Strawberry season has arrived in Maine, which in mind equates to sunny days involving porch sitting and evenings making pies. To celebrate I got together with my friend Kate McCarty to make some strawberry jam. You might know Kate her from her blog The Blueberry Files or new book Portland Food or as one of the Master Preservers with University of Maine Extension.
Kate had this brilliant idea of adding honey, something I’ve got loads of as a beekeeper that knows a lot of beekeepers. The honey (a combination of my friend Todd’s from Vermont and Overland Apiaries right here in Maine) added a slight sweetness that makes the jam a little more interesting.
Later today I’ll be heading over to Jordan’s Farm in Cape Elizabeth – by way of Scratch Bakery in South Portland of course – to check out this year’s strawberry crop. Picking berries, or just purchasing tubs of them from a farm stand, means summer is here and it’s time for porch sitting and swimming in the lake. It means another season of memory making, eating and drinking outside with friends, and a garden flush with ingredients for the day’s evening meal.
The site Local Harvest maintains a list of pick your own farms by state. Here is a link to Maine. A few things to keep in mind (1) contact the farm(s) before you go – I’ve found this site to be about 75% reliable re hours, what’s open, what’s available (2) leave your pet at home where he/she will be comfortable (3) bring a tote or reusable containers (4) bring cash (5) bring a snack for a roadside picnic or check out what’s nearby on the map – make a day of it or at least an afternoon!
As far as preserving goes there are a lot of resources out there. I’ve found the Ball Complete Book of Home Preserving to be the most reliable. My friend Allison Carroll Duffy put out a fantastic book for Pomona Pectin called Preserving with Pomona’s Pectin: The Revolutionary Low-Sugar, High-Flavor Method of Crafting and Canning Jams, Jellies, Conserves, and More a couple years ago – also highly reliable with wonderful recipes.
Storey Publishing sent me a copy of Put ‘em Up! Preserving Answering Book, which I really like – especially for novices like myself. In addition to recipes it has 399 solutions to all your questions – e.g. How do you prepare plum tomatoes for canning? and I have some really pretty decorative jars. Can I use those to can? My advice, between the Ball and Pomona’s books you’re going to have all the recipes and solid advice you will ever need, however this could be quite the treasure chest for those who but me would ever think of this question (that would be me). I also strongly recommend taking a class and/or getting together with friends who know what they are doing. Canning and preserving is a lot of fun, but it can go wrong = you could like me end up with a fleet of marmalade syrup (great on pancakes, waffles..) or worse make yourself or someone sick – not so great.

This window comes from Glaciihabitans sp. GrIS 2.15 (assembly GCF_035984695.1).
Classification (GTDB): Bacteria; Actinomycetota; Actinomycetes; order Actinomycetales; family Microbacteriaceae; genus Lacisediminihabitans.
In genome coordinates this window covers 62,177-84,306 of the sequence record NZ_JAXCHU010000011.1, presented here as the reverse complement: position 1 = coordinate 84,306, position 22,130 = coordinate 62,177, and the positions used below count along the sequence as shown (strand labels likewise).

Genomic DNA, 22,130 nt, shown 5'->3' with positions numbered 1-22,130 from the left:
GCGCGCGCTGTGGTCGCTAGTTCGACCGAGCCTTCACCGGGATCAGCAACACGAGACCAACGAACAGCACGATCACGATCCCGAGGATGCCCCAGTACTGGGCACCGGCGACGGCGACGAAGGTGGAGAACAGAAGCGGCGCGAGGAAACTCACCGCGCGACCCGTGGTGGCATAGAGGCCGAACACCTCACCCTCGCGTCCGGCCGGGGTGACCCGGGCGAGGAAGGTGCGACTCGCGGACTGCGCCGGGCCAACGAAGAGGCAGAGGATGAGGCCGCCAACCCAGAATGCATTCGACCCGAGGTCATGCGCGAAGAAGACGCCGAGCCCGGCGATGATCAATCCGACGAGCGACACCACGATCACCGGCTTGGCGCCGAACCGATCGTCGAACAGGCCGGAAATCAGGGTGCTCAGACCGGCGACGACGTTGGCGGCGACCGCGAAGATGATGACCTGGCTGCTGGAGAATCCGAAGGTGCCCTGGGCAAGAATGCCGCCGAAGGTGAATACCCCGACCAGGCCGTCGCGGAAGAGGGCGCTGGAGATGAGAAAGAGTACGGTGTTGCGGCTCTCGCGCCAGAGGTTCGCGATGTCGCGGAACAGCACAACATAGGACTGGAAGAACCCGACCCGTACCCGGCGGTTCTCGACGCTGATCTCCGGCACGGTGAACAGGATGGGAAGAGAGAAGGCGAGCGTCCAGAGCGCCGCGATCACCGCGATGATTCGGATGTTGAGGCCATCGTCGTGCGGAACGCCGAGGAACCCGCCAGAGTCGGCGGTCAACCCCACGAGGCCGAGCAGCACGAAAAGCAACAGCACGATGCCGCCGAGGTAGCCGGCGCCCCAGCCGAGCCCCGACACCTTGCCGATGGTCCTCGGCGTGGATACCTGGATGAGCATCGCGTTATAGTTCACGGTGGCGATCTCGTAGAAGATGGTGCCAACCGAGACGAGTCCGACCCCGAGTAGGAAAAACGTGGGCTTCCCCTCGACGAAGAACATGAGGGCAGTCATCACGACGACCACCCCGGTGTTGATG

A few questions and answers with Kate:
1. Most common mistake when preserving? I’d say the most common mistake is deviating from a recipe. A lot of people are so intimidated by food safety concerns when it comes to home canning, that it prevents them from preserving local or homegrown food. As long as you follow a recipe from a trusted source (like Ball or a Cooperative Extension), your risk of food poisoning is low. So don’t let fear stop you from canning!
2. Best thing about preserving your own food? The best thing is most definitely the incredible taste. While we don’t typically think of canned food (from the grocery store) as the freshest, when you’re enjoying a sauce in the wintertime made of Maine-grown tomatoes, preserved at the peak of their flavor, they couldn’t taste better.
3. Difference between using fresh and frozen fruit? To use frozen fruit when you’re jamming, just let the fruit thaw partially and follow your recipe as if you were using fresh fruit. Freezing fruit when it’s in season and using it later allows you to can jam when it’s not so hot in your kitchen (i.e. in the fall) and to make jam from fruit that comes in at different times. I love a rhubarb blueberry jam or a strawberry peach jam.
Kate will be teaching the class Hot Water Bath Canning and Freezing: Low-Sugar Strawberry Jam on Thursday, June 26 at UMaine Extension, 75 Clearwater Dr., Suite 104, Falmouth. Cost is $15 materials fee per person. To register phone (207) 781-6099 or online.
Honey Strawberry Rhubarb Jam (adapted by Kate McCarty from Pomona’s pectin recipe)
7 cups mashed strawberries
5.5 cups chopped rhubarb
3 cups honey
2 tablespoons Pomona’s pectin powder
4 tablespoons prepared calcium water (included in Pomona’s pectin)
Measure strawberries and rhubarb into a large stockpot. Add calcium water and stir to combine. Heat until a full rolling boil (one that cannot be stirred down).
Measure honey into a bowl and add pectin powder. Stir to combine. When fruit mixture boils, add honey-pectin mixture and stir to dissolve. Return fruit mixture to a boil, stirring frequently to prevent scorching.
When jam returns to a boil, remove from heat. Ladle into hot 8oz. jars, leaving 1/4-inch headspace, and process in a boiling water bath.
Makes about 10 8oz. jars